Following the great prayer of dedication, the bishop poured the Sacred Chrism on the middle of the altar and on each corner, with these words: “We now anoint this altar. May God in his power make it holy, a visible sign of the mystery of Christ, who offered himself for the life of the world.” He then gently rubbed (dare I say ‘massaged’) the Chrism over the complete surface of the altar. A brazier with burning charcoals was then placed on the altar. The bishop then added incense and said: “Lord, may our prayers ascend like incense in your sight. As this building is filled with fragrance so may your Church fill the world with the fragrance of Christ.” The altar was then graciously incensed, after which the bishop himself, the assembled clergy and the entire assembly was incensed. The altar was then ‘clothed’ for the celebration of the Eucharist. The altar cloth was unfolded and placed, after which the candles used for the celebration were put into place. Light was taken from the Paschal Candle and brought to the bishop who upon receiving it said: “Light of Christ, shine on this altar and be reflected by those who share at this table.” The candles at the altar were then lit and the full interior of the worship space was flooded with the full range of interior lighting.
 
The liturgy of the Eucharist then continued with the presentation and preparation of the gifts of bread and wine. Bishop David then led the assembly in the Eucharistic Prayer, the Preface of which included these words: “… We do well always and everywhere to give you thanks through Jesus Christ our Lord. ...He offered himself to you on the altar of the cross and commanded us to celebrate that same sacrifice until he comes again. Therefore your people have built this altar and have dedicated it to your name with grateful hearts. This is truly a sacred place… Here is prepared the Lord’s table, at which your children nourished by the body of Christ, are gathered into a Church, one and holy. Here your people drink of the Spirit, the stream of living water, flowing from the rock of Christ. They will become, in him, a worthy offering and a living altar.”
 
In preparation for holy communion, the Lord’s Prayer, the prayer for peace and the greeting of peace were prayed and shared joyously and warmly. The distribution and partaking of holy communion was a rich and lovely sign of a community drawn deeply together in and by the love of God, who was graciously nourishing his people to prepare them for their ongoing mission beyond this place and time.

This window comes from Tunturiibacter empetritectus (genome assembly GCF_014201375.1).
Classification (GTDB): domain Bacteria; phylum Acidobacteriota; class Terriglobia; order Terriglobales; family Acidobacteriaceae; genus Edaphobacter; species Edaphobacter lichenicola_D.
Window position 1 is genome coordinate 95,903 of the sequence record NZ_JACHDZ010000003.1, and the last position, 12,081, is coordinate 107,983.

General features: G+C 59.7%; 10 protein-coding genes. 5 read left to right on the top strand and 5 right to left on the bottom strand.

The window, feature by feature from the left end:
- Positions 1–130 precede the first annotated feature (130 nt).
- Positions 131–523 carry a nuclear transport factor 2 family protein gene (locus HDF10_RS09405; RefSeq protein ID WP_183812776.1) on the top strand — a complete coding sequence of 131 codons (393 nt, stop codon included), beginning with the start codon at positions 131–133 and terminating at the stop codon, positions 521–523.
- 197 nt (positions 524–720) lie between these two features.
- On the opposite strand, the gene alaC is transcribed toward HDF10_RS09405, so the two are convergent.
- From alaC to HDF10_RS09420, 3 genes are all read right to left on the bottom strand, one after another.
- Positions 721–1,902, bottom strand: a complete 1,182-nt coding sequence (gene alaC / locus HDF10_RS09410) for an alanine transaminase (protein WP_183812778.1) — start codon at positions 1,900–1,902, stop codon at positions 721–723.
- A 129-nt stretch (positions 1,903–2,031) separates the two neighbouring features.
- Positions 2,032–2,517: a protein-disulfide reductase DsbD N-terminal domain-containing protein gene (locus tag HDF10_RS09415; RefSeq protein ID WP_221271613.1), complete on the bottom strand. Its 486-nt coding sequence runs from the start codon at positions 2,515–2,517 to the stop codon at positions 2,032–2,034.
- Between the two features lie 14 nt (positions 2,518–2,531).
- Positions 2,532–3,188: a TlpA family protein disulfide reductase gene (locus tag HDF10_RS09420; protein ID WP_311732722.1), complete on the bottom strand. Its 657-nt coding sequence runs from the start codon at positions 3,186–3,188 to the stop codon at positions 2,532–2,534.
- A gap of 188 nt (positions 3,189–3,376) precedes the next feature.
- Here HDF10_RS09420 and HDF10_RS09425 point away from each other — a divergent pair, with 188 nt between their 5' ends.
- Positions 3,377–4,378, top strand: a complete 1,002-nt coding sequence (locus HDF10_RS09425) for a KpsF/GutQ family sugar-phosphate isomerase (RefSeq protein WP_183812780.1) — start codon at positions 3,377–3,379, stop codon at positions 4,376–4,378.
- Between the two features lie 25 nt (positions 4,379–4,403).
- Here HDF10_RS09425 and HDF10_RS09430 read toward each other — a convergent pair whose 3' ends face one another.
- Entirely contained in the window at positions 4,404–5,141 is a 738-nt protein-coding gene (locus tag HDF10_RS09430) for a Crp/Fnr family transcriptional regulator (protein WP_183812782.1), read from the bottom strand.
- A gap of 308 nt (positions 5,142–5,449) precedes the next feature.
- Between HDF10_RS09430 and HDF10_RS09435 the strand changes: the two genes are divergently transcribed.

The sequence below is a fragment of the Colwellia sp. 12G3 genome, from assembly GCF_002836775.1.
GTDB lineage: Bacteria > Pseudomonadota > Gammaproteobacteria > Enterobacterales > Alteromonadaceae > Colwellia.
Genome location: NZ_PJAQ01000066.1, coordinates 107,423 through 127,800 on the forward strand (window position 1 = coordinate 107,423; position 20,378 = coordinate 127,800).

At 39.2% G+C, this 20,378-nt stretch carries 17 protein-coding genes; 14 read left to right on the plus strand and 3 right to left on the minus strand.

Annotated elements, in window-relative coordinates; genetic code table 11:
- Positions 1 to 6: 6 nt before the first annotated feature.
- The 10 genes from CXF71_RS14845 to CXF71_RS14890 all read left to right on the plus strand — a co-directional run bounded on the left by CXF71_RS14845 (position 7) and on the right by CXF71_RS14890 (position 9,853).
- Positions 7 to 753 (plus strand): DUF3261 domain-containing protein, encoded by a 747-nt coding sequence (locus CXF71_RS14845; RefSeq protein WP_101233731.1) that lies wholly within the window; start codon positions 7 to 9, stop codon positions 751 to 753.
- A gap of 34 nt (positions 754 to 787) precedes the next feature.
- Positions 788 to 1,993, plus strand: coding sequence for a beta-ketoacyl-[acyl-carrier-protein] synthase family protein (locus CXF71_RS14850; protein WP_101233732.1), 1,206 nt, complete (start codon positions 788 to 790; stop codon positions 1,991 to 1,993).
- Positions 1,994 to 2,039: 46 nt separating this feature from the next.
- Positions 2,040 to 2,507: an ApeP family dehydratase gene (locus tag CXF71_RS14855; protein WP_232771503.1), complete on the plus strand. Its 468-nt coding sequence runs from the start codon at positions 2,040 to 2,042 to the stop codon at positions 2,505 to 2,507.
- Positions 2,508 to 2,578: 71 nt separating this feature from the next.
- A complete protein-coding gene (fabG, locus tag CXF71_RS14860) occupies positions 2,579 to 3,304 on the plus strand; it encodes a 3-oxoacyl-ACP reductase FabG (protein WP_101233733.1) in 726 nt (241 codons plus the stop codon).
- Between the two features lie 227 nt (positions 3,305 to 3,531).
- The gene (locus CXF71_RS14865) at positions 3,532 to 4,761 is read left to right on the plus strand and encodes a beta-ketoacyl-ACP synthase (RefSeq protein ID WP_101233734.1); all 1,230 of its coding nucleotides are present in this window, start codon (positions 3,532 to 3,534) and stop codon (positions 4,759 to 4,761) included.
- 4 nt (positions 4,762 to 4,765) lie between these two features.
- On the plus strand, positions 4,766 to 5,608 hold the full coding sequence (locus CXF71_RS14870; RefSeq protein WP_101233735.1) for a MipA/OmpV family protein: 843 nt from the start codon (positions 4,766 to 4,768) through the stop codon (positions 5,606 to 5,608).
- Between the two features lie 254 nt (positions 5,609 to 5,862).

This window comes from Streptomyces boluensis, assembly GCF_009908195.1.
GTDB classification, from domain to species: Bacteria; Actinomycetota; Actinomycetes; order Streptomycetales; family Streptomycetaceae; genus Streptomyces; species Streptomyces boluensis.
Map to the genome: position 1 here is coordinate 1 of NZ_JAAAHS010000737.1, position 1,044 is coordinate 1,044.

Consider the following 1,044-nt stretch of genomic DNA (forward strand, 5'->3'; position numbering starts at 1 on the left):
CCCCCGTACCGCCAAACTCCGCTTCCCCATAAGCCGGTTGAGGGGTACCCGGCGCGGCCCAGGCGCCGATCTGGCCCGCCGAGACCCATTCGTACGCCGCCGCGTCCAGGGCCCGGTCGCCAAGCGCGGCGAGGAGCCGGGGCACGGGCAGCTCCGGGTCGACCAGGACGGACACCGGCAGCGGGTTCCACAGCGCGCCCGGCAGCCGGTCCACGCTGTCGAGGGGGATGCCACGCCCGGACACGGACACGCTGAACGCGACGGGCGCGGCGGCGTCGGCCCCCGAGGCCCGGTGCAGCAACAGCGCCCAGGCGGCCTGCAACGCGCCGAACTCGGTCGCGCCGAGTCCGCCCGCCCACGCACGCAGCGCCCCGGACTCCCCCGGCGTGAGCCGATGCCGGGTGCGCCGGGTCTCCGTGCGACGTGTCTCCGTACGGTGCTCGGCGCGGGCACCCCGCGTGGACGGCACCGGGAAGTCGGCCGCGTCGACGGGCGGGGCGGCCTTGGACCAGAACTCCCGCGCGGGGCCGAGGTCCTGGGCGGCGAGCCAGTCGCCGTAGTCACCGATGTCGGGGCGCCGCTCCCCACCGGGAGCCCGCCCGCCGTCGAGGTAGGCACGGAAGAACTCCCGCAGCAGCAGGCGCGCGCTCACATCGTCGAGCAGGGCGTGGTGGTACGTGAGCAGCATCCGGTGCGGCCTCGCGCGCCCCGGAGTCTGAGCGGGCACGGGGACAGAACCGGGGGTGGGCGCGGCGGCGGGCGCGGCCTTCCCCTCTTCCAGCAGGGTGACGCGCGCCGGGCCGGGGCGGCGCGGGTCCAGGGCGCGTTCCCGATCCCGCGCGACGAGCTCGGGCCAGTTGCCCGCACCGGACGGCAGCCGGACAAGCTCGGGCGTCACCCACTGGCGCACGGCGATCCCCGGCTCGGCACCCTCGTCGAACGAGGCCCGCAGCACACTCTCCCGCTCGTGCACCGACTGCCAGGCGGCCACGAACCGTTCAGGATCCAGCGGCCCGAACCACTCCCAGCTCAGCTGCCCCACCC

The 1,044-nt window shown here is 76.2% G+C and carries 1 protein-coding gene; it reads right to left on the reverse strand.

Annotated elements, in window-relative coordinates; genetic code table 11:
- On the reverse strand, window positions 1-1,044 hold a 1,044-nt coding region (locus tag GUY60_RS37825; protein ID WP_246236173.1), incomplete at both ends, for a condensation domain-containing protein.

The concluding rite of the liturgy provided an opportunity for Fr Graeme Duro SSS (Province Leader) to share a few words which included expressions of thanks to Bishop David, to the gifted professionals and tradespeople who participated in the church and monastery refurbishment project. The Construction company, the Firm of Architects, and the company who crafted and provided the liturgical furnishings were expressly noted; so too the outstanding work of project leader (Mr Jason Williams) and the principal designer (architecture an architecture and liturgical furnishings), Mr Randall Lindstrom
 
Fr Graeme also thanked the religious of the Sydney Community and the members of the Province Leadership Team for their courage in undertaking the project and commitment to its completion. Finally, he noted that St Peter Julian’s is the church of and for all people; it is not simply the possession of the Blessed Sacrament Congregation. The very best of our skills, the creativity of the best artisans, the finance of the Province, and the mission of the Congregation have combined to provide Sydney with this oasis of prayer and such a remarkable and beautiful place for prayer and worship. A final word of thanks was also given to all who were engaged in the preparation of the liturgy and the music.
 
Bishop David then invoked the blessing of God upon the assembly and gave the dismissal after which the assembly sang with full voice the hymn “The voice of God goes out through all the world.”
 
The Community offered its hospitality to all who shared the liturgy by way of refreshments and the opportunity for special guests and all involved to mix and meet in the ‘gathering space’.

An extract from the June St. Peter Julian's June Newsletter written by Fr Peter Collins.